A willingness to admit a mistake and reverse course can go a long way in politics, and it is too bad so few politicians take that approach.
However, Premier John Horgan seems to have no problem in taking a proverbial second look at some things, and that attribute may make it even more difficult for the B.C. Liberals to dislodge him from office.
With the legislature in recess, Horgan was able to get out of the capital and head north to Dawson Creek and personally intervene in an issue that was spiralling out of control, with potential consequences for much of the province.
Horgan met with local officials and politicians to discuss his government’s proposed plan to protect the mountain caribou. The federal government is requiring the province to draw one up, but the preliminary plan has outraged much of the Peace River region because it could lead to the loss of a significant number of jobs (as many as 500, according to one estimate). The plan would, among other things, reduce the annual allowable cut of timber and potentially close much of the backcountry.
A delegation of politicians and business leaders had travelled to Victoria the week before to plead their case. A Peace River B.C. Liberal MLA – Mike Bernier – tabled a 33,000-person petition in the legislature calling for a halt to the plan.
Horgan obviously took note. Unlike some of his predecessors – former B.C. Liberal premiers Gordon Campbell and particularly Christy Clark – he sensed digging the government’s heels on this was unwise and surprisingly and without fanfare, boarded a plane to Dawson Creek.
Speaking there, he was blunt in his assessment of his government’s performance on the file. In short, he branded it a failure for the lack of consultation with local communities, aside from First Nations. “We, as a new government, didn’t do enough work to prepare the public for this process,” he told a local crowd. “We had a constitutional obligation to engage with Saulteau and West Moberly (two local First Nations) and we did that. We also had a public obligation to weigh in with the community and that is now going to happen.”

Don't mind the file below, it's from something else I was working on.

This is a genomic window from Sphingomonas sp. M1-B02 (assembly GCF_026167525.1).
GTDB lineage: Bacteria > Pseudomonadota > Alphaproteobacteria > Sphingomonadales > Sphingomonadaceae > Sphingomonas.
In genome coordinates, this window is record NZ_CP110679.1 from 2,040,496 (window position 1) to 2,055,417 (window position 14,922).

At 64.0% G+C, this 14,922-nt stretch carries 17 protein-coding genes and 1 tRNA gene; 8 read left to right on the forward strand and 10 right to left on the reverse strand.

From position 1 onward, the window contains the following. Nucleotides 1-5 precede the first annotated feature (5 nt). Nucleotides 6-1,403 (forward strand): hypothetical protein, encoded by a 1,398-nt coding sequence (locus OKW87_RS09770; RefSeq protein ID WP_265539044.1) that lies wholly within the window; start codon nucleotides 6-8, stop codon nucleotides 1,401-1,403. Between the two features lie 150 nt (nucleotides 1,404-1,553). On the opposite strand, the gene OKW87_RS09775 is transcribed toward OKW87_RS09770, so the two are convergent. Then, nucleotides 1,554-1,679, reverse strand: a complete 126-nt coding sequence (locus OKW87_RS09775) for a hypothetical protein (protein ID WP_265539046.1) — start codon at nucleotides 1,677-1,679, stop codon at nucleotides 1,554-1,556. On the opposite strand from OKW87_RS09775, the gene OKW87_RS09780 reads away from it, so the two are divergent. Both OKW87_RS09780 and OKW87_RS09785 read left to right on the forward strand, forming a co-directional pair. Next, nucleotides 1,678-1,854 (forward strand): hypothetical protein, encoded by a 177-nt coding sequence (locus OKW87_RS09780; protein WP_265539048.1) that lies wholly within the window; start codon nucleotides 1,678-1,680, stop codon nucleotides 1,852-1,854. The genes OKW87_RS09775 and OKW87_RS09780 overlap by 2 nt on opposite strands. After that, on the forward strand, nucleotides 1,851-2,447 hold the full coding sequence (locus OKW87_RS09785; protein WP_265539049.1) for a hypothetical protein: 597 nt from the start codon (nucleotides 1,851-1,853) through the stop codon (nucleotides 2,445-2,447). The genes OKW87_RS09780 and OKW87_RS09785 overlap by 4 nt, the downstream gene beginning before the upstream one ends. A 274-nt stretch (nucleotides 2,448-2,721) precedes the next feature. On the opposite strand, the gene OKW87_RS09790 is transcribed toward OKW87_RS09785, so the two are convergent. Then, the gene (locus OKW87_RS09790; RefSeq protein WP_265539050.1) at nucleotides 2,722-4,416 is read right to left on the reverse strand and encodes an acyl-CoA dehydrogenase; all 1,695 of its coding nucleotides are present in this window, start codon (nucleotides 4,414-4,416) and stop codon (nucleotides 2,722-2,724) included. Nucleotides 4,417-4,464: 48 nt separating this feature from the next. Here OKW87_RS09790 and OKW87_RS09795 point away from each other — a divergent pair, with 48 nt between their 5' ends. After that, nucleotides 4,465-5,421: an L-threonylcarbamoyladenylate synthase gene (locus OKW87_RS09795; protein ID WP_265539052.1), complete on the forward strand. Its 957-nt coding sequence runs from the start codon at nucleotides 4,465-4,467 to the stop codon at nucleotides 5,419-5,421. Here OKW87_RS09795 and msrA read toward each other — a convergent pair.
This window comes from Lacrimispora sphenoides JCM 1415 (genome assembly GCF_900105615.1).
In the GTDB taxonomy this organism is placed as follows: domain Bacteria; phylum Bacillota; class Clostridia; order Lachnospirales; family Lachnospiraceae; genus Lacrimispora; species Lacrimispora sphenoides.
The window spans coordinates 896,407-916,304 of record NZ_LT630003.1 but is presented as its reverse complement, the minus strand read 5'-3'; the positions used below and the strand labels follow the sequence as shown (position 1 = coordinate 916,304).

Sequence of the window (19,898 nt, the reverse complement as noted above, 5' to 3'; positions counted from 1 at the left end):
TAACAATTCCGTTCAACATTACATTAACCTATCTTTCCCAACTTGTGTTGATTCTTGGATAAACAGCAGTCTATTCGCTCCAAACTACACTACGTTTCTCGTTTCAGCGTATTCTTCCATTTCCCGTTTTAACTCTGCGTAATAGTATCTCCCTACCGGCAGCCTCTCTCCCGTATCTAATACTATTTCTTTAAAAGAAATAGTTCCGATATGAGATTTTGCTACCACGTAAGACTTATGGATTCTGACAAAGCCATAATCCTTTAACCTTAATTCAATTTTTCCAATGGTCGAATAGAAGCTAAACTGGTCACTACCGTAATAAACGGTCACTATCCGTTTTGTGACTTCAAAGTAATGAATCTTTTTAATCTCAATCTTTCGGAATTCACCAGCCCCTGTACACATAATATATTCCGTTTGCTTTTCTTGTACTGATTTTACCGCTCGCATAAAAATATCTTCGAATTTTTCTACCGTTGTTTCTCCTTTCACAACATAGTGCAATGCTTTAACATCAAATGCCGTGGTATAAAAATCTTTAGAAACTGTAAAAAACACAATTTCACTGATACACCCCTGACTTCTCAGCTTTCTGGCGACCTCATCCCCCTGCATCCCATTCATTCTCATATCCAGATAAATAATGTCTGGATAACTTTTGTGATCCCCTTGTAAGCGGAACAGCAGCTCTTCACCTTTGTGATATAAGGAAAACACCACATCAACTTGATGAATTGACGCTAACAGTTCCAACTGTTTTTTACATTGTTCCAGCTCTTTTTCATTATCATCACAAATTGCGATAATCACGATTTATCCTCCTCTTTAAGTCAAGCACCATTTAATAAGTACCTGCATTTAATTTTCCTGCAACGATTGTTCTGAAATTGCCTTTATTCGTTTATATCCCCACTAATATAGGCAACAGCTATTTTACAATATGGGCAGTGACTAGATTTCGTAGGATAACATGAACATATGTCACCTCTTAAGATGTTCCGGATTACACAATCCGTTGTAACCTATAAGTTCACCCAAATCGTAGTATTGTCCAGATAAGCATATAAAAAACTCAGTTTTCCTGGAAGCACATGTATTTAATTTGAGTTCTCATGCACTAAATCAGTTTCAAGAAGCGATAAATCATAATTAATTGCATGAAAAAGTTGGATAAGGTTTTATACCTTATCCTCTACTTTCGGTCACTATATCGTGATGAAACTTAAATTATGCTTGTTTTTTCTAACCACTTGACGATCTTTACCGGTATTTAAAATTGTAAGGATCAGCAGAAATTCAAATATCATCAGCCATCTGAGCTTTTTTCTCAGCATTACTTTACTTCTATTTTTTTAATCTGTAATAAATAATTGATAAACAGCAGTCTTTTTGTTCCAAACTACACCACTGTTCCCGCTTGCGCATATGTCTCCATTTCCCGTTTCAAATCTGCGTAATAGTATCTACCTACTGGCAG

However, that consultation is going to be extended and someone not part of his government will oversee it: former B.C. Liberal MLA Blair Lekstrom.
With one bold stroke, he acknowledged his government had blown things, removed the cabinet minister from being in charge of the file and turned things over to a longtime member of the Opposition party.
This marks the second time the premier has turned to a one-time political foe for guidance. He earlier asked former B.C. Liberal cabinet minister George Abbott to formally review the government’s response to last year’s record forest fire and flooding season.
Do not be surprised if Horgan turns to other non-NDPers on some issues in the future regarding issues in areas his government “does not have elected representatives who can be our sounding boards” is the way he characterized it to the Dawson Creek crowd.
Given the NDP is pretty well shut out in much of the province outside of Metro Vancouver and Vancouver Island, I have to wonder whether some other ex-B.C. Liberals will be tapped on the shoulder to provide advice on all kinds of land use decisions in the future.
Horgan also implied that a consultation process that only included First Nations and paid lip service to other local communities is unacceptable. This is perhaps yet another clue of how the NDP’s commitment to Indigenous reconciliation may unfold on other issues around the province.
The NDP’s decision to implement the United Nations Declaration of the Rights of Indigenous Peoples has made a number of communities and industries understandably nervous, as the implications of that move have yet to be fully understood. So essentially rejecting a consultation process that focused solely on the views of First Nations may shine a light going forward.
Admitting a mistake and occasionally being non-partisan are both worthy attributes in a political leader. Horgan’s deft manoeuvring on the caribou issue – although mind, it’s not over yet – should stand as a warning to the B.C. Liberals that their political enemy will be hard to keep in the crosshairs.
Keith Baldrey is chief political correspondent for Global BC.
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